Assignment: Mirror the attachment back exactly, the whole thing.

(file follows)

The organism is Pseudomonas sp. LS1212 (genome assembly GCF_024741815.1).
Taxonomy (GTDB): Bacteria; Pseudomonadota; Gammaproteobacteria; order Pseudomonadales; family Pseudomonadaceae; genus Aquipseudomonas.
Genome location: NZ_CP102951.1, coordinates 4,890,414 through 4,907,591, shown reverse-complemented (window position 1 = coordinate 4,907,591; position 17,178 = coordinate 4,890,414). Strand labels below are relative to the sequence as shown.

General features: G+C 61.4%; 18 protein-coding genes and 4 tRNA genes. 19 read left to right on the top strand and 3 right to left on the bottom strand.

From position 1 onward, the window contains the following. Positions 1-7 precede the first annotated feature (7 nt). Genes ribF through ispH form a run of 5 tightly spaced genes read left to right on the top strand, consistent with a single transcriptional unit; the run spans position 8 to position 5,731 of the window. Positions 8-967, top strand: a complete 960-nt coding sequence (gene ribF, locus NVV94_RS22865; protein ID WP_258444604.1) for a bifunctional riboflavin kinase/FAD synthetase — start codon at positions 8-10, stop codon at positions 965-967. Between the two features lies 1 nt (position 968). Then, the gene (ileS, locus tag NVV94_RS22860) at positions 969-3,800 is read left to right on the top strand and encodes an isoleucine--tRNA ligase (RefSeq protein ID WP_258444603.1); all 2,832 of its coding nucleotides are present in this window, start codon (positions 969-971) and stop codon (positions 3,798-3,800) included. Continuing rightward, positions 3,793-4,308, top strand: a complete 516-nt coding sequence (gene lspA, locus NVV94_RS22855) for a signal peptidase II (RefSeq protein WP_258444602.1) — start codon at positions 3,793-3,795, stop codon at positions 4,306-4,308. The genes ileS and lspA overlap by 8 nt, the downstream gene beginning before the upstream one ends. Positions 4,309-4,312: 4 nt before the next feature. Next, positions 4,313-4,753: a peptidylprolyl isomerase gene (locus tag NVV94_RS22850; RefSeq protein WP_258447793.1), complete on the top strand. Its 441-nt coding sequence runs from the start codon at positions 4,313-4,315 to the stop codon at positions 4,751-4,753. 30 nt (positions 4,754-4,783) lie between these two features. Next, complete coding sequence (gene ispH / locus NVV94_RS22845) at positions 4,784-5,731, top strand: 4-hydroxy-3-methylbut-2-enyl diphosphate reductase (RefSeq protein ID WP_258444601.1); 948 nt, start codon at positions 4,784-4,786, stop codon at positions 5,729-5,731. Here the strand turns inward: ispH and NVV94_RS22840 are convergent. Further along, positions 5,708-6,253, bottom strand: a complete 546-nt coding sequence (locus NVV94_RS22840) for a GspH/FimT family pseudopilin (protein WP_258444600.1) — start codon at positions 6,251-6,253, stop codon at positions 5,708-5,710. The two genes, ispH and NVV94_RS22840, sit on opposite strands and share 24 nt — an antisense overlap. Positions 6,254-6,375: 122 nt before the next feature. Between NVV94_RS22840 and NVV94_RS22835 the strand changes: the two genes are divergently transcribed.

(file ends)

The organism is Pseudomonas sp. LS1212 (genome assembly GCF_024741815.1).
Taxonomy (GTDB): Bacteria; Pseudomonadota; Gammaproteobacteria; order Pseudomonadales; family Pseudomonadaceae; genus Aquipseudomonas.
Genome location: NZ_CP102951.1, coordinates 4,890,414 through 4,907,591, shown reverse-complemented (window position 1 = coordinate 4,907,591; position 17,178 = coordinate 4,890,414). Strand labels below are relative to the sequence as shown.

General features: G+C 61.4%; 18 protein-coding genes and 4 tRNA genes. 19 read left to right on the top strand and 3 right to left on the bottom strand.

From position 1 onward, the window contains the following. Positions 1-7 precede the first annotated feature (7 nt). Genes ribF through ispH form a run of 5 tightly spaced genes read left to right on the top strand, consistent with a single transcriptional unit; the run spans position 8 to position 5,731 of the window. Positions 8-967, top strand: a complete 960-nt coding sequence (gene ribF, locus NVV94_RS22865; protein ID WP_258444604.1) for a bifunctional riboflavin kinase/FAD synthetase — start codon at positions 8-10, stop codon at positions 965-967. Between the two features lies 1 nt (position 968). Then, the gene (ileS, locus tag NVV94_RS22860) at positions 969-3,800 is read left to right on the top strand and encodes an isoleucine--tRNA ligase (RefSeq protein ID WP_258444603.1); all 2,832 of its coding nucleotides are present in this window, start codon (positions 969-971) and stop codon (positions 3,798-3,800) included. Continuing rightward, positions 3,793-4,308, top strand: a complete 516-nt coding sequence (gene lspA, locus NVV94_RS22855) for a signal peptidase II (RefSeq protein WP_258444602.1) — start codon at positions 3,793-3,795, stop codon at positions 4,306-4,308. The genes ileS and lspA overlap by 8 nt, the downstream gene beginning before the upstream one ends. Positions 4,309-4,312: 4 nt before the next feature. Next, positions 4,313-4,753: a peptidylprolyl isomerase gene (locus tag NVV94_RS22850; RefSeq protein WP_258447793.1), complete on the top strand. Its 441-nt coding sequence runs from the start codon at positions 4,313-4,315 to the stop codon at positions 4,751-4,753. 30 nt (positions 4,754-4,783) lie between these two features. Next, complete coding sequence (gene ispH / locus NVV94_RS22845) at positions 4,784-5,731, top strand: 4-hydroxy-3-methylbut-2-enyl diphosphate reductase (RefSeq protein ID WP_258444601.1); 948 nt, start codon at positions 4,784-4,786, stop codon at positions 5,729-5,731. Here the strand turns inward: ispH and NVV94_RS22840 are convergent. Further along, positions 5,708-6,253, bottom strand: a complete 546-nt coding sequence (locus NVV94_RS22840) for a GspH/FimT family pseudopilin (protein WP_258444600.1) — start codon at positions 6,251-6,253, stop codon at positions 5,708-5,710. The two genes, ispH and NVV94_RS22840, sit on opposite strands and share 24 nt — an antisense overlap. Positions 6,254-6,375: 122 nt before the next feature. Between NVV94_RS22840 and NVV94_RS22835 the strand changes: the two genes are divergently transcribed.